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AI model discovers drugs 1,000-times faster than current methods

·2-min read
A team from MIT built an AI model called EquiBind that is 1,200 times faster than existing models at finding potential drug molecules (Getty Images/iStockphoto)
A team from MIT built an AI model called EquiBind that is 1,200 times faster than existing models at finding potential drug molecules (Getty Images/iStockphoto)

Researchers have developed an artificial intelligence model that can find potential drug molecules more than 1,000 times faster than current state-of-the-art methods.

The team from Massachusetts Institute of Technology (MIT) say the AI model, called EquiBind, will significantly reduce the chances and costs of drug trial failures.

The number of molecules that have potential drug-like traits is gargantuan, estimated to be around 1060. By comparison, the Milky Way galaxy has around 108 stars.

The EquiBind model is able to successfully bind these drug-like molecules to proteins at a rate that is 1,200 times faster than one of the quickest existing computational molecular docking models.

EquiBind achieves this through built-in geometric reasoning that allows it to predict which proteins will fit to a molecule without any prior knowledge of its target pocket.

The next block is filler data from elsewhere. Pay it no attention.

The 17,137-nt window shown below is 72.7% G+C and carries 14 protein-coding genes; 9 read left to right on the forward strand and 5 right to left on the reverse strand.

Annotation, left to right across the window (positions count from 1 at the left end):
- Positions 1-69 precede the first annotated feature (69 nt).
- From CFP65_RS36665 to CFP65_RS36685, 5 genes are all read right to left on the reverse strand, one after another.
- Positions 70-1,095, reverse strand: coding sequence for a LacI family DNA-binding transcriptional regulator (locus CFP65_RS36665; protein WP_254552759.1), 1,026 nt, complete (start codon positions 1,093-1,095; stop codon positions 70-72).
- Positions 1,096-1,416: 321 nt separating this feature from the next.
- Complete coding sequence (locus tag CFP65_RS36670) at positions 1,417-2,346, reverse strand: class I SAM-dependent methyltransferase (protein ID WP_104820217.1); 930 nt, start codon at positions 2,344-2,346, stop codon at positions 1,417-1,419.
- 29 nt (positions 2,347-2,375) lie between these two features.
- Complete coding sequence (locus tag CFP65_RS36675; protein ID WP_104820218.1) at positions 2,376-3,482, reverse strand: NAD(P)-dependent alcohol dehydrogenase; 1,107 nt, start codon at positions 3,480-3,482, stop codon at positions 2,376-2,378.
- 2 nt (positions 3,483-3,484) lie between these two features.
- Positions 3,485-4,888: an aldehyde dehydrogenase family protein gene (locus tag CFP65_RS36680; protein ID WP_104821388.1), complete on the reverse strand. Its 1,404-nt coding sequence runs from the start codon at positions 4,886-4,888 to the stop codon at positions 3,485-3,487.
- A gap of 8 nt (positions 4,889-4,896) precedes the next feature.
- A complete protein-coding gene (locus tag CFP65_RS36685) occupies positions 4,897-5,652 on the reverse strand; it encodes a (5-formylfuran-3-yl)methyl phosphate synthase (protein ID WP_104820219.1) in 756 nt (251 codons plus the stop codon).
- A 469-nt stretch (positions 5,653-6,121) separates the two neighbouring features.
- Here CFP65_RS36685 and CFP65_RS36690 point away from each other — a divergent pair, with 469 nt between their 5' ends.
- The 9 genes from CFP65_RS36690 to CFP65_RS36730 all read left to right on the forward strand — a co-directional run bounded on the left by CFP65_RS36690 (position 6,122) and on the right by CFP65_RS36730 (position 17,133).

“We were amazed that while other methods got it completely wrong or only got one correct, EquiBind was able to put it into the correct pocket, so we were very happy to see the results for this,” said Hannes Stärk, a first-year graduate student at the MIT Department of Electrical Engineering and Computer Science and lead author of the paper describing the research.

The findings have already attracted the attention of industry figures, with hopes that it can be used to find treatments for lung cancer, leukemia and gastrointestinal tumours.

“EquiBind provides a unique solution to the docking problem that incorporates both pose prediction and binding site identification,” said Pat Walters, the chief data officer for drug discovery firm Relay Therapeutics.

“This approach, which leverages information from thousands of publicly available crystal structures, has the potential to impact the field in new ways.”

The paper, titled ‘EquiBind: Geometric Deep Learning for Drug Binding Structure Prediction’, will be presented at the International Conference on Machine Learning (ICML).

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